The U.S. dollar index, composed of the euro and five other currencies traded against the greenback, touched a high last seen May 27 and was last up 0.48 percent.
The euro, which had inched up briefly after Greek legislators signed off on tough bailout terms, was last down 0.63 percent against the dollar at $1.0876 as doubts grew about whether the deal with creditors will work.
The euro zone common currency had dipped under $1.09 and struck a low of $1.0854 last seen on May 27.
The dollar was ahead 0.27 percent against the yen at 124.10 yen and up 0.2 percent against sterling, which had rallied in recent days in part because UK officials have been hinting at raising interest rates.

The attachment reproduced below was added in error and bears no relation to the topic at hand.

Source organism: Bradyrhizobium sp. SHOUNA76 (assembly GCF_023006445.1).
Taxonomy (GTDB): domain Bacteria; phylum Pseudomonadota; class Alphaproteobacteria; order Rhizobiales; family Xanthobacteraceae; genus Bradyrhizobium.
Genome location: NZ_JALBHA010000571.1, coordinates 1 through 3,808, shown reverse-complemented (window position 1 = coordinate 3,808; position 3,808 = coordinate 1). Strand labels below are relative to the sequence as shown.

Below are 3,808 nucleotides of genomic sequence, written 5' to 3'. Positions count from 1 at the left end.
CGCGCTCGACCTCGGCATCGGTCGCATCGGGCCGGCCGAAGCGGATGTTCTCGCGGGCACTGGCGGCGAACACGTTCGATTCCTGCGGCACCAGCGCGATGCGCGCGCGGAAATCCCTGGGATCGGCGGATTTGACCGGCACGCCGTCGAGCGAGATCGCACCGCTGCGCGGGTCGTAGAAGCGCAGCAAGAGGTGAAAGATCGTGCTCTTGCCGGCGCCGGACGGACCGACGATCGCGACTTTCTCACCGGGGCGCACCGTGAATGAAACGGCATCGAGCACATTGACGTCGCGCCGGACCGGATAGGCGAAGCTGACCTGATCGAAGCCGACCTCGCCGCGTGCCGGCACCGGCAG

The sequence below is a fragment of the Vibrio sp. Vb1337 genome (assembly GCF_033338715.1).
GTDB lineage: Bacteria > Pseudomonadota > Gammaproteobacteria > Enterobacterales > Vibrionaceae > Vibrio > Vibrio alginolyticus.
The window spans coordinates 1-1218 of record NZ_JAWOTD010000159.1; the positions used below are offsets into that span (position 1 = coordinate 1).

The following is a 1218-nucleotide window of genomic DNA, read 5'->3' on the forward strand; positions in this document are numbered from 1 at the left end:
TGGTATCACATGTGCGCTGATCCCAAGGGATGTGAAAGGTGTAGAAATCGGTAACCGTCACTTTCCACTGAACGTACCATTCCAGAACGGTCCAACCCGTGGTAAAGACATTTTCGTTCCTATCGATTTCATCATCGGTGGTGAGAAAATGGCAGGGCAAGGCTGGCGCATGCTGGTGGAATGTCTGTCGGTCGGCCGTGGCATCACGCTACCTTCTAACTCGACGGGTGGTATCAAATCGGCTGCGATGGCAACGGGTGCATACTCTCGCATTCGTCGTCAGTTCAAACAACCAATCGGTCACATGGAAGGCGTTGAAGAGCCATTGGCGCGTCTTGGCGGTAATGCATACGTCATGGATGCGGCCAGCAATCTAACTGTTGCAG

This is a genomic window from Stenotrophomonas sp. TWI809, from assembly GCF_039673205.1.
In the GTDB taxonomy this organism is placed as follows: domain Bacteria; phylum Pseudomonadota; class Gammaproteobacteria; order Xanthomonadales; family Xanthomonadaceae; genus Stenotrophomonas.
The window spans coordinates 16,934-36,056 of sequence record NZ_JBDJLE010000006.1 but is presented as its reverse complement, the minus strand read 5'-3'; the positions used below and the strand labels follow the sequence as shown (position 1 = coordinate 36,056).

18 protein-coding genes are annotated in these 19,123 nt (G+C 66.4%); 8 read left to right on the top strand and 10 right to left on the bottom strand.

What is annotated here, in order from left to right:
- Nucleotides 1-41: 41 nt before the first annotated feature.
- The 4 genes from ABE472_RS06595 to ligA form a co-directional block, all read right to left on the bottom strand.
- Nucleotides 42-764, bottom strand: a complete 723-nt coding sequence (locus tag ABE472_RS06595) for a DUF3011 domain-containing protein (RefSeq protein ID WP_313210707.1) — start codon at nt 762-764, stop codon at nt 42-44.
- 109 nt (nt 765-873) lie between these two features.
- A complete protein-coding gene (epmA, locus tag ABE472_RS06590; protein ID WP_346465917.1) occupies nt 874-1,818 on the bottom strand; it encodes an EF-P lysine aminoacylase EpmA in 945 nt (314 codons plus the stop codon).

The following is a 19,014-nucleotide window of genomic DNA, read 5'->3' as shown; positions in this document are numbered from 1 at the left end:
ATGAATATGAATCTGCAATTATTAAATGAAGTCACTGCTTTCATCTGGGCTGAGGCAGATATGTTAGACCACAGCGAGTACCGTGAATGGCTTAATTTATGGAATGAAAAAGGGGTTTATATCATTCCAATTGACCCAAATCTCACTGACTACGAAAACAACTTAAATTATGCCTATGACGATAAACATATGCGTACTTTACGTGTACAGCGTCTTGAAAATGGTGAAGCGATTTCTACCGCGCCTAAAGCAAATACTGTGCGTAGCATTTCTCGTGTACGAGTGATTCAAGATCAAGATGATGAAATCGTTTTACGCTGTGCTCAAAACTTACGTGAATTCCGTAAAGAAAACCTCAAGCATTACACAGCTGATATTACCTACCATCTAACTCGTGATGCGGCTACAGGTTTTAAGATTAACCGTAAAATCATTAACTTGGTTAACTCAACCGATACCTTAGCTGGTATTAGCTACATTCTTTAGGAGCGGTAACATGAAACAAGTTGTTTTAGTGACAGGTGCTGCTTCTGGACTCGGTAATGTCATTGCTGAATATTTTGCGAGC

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Currency investors, who are less worried about Greece exiting the euro zone and about China's stock market, are increasingly focused on economic fundamentals and interest rate outlooks, according to analysts.
"Now that Greece is 'somewhat' resolved, the argument has shifted back to monetary policy divergence between the euro zone, UK and U.S.," said Tobias Davis, corporate hedging manager with Western Union in London.
He pointed to rises in the cost of dollar two-month forward swaps for euros as evidence of firming expectations that U.S. rates are heading higher.
Weak New Zealand inflation numbers added to pressure from a closely watched auction that showed global dairy prices tumbled to a 12-1/2-year low, pushing the New Zealand dollar as low as $0.6498, its lowest since 2009.